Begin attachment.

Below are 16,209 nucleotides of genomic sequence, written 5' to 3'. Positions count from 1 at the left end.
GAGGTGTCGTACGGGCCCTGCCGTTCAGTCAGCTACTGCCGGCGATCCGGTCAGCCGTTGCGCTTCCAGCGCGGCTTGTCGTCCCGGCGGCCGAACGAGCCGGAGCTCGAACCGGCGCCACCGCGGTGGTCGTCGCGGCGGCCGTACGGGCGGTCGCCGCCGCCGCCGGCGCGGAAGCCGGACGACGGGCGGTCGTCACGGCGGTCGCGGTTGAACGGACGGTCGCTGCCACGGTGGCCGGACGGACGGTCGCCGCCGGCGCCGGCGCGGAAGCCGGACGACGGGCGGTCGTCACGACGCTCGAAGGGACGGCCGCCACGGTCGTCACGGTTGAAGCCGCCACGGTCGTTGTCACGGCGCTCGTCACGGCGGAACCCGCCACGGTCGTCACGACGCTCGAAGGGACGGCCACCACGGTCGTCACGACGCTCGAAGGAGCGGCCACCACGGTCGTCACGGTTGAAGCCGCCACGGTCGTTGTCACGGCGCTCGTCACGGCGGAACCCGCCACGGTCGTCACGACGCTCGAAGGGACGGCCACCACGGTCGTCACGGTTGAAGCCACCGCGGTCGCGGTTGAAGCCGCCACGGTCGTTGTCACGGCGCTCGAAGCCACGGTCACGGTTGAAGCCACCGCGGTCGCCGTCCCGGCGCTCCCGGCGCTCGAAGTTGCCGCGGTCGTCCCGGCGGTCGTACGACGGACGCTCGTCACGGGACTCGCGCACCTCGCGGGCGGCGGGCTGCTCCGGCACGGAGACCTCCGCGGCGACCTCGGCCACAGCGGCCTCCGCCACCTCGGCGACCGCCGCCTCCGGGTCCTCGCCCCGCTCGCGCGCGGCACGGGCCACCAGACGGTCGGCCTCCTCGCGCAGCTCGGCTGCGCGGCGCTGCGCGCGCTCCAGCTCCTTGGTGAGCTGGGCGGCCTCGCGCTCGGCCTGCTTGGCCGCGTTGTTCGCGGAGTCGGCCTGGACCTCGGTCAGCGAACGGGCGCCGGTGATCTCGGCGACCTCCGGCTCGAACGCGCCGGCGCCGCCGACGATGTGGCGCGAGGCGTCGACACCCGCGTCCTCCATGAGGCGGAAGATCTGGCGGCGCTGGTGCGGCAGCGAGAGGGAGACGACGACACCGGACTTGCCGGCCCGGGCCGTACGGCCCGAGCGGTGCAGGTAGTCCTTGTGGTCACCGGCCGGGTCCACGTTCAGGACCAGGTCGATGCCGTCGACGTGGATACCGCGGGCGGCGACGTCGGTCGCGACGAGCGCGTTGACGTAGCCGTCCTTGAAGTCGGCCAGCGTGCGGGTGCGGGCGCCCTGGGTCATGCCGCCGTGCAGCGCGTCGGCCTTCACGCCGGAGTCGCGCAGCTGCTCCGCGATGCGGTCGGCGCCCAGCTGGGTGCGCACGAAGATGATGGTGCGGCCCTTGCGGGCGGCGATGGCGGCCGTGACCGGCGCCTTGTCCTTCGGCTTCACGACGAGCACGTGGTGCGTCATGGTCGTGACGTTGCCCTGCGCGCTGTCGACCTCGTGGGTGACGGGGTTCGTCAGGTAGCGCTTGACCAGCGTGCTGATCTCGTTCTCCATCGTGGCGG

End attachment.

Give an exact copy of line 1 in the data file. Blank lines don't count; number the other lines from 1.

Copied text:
Below are 16,209 nucleotides of genomic sequence, written 5' to 3'. Positions count from 1 at the left end.